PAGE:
Companies

Sebamed mulls local manufacturing, new price points, smaller variants

Nandana James Mumbai | Updated on April 01, 2021

Personal care market is ripe for disruption, says India head Shashi Ranjan

As part of a multi-pronged strategy to scale up presence in India, German premium personal care company Sebamed is exploring the option to start manufacturing in India. The company is also looking at introducing its products at different price points and smaller variants in a bid to grow 10-fold in the next five years.

Sebamed operates in the premium segment in India, with products in the baby care and personal care segments. It currently imports products from Germany.

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Sharing his thoughts on the possibility of setting up manufacturing plants in India, Shashi Ranjan, India Head, Sebamed, told BusinessLine, “These points are open for discussion… (We will do) whatever is required to enhance the ability to ensure that we remove any bottleneck to address the needs of the consumer by making the products available in the right quantity or right packaging or right variants. And if that means moving the products and facility closer to the customer where the demand is, we would be open about it. So that is certainly on the cards as well as we speak. The discussion is still on.”

In the same way, Sebamed is also considering different price points as well as rolling out smaller variants, he said. Sebamed plans to invest in brand building and network expansion to grow 10 times in the next five years. “If price is a bottleneck as we move from X to 10X in the next five years, obviously we will try to get into newer consumer segments and move to the next consumer segment, and that is where we are open, agile and flexible to look at smaller variants or different pricing points so that a consumer should not leave or it should not be a barrier for consumers to try,” he explained.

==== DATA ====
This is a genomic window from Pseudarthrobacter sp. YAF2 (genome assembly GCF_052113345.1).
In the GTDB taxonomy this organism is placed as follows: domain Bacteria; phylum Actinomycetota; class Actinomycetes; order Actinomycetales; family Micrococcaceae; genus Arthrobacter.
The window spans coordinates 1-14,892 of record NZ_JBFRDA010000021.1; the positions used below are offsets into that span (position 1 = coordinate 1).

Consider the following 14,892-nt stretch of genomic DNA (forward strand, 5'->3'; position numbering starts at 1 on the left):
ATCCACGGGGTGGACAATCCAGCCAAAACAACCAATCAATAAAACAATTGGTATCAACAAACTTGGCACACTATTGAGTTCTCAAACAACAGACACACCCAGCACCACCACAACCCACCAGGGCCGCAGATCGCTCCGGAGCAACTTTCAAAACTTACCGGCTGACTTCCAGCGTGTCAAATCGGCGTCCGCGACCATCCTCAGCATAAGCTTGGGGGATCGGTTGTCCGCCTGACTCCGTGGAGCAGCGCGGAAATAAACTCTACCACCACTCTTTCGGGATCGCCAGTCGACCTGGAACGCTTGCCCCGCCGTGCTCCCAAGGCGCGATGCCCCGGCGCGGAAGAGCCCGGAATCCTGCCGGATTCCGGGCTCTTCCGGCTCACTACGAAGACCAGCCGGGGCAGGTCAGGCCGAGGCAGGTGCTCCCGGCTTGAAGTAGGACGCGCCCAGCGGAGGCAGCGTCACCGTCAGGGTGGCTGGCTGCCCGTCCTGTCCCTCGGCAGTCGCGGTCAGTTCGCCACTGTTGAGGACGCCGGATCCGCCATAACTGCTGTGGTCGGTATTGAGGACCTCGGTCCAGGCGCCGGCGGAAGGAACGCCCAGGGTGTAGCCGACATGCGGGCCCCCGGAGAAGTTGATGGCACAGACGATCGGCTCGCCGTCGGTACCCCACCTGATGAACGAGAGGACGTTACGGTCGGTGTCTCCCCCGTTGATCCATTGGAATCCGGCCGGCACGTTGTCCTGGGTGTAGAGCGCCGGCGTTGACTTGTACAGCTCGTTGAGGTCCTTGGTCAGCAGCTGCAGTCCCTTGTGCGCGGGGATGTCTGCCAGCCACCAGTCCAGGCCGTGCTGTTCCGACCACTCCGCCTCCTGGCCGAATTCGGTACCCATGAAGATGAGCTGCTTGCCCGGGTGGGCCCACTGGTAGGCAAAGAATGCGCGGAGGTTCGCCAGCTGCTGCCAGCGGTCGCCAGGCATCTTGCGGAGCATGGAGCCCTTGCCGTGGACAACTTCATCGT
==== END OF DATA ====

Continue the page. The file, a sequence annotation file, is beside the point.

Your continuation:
The 10-fold growth will not come from the existing customer base and Sebamed will need to go to new consumers, he further stated. “Unless and until we move to a new set of consumers and that also in a multiplier effect, we won't be able to achieve our 10X numbers and and whatever bottleneck is there in terms of achieving that, whether it is pricing point, whether it is smaller variants or a different product altogether, we will be coming back with that.”

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Sebamed also aspires to be positioned as one of the best products in the Indian personal care market, said Ranjan. “The Indian personal care market is ripe for disruption. Even now, what we have done is just the tip of the iceberg because in this particular segment, across multiple categories, there is huge scope to create positive disruption in the interest of Indian consumers.”

Sebamed has operated in India for around 10 years through prescription-based sales from doctors and dermatologists. In 2018, it started FMCG sales through traditional channels, and Sebamed has grown five-fold since then, said Ranjan. The current revenue of the company is around ₹400 crore in MRP terms. As a part of its plan to growth plan, reach expansion is a major strategy, with plans to expand from the current 47 cities it is present in to 100 cities by the end of this year, especially in general trade.

Sebamed was recently embroiled in a legal battle with FMCG major Hindustan Unilever Limited after Sebamed likened HUL’s beauty soaps to their detergent bars in an advertisement. “Did you know the pH of Lux is the same as Rin?” it had asked in a print campaign in January. This allegation kicked up a furore, with HUL promptly hitting back with an ad from Dove saying it was recommended by dermatologists.

“The campaign was not targeted towards a particular company or organisation; the campaign was aimed or focused on educating and empowering Indian consumers. And if I look at Indian personal care market, in the last three to four decades, there has hardly been any positive disruption which has happened.” He added that Sebamed also wanted to “create a culture of inquiry.”

Published on April 01, 2021

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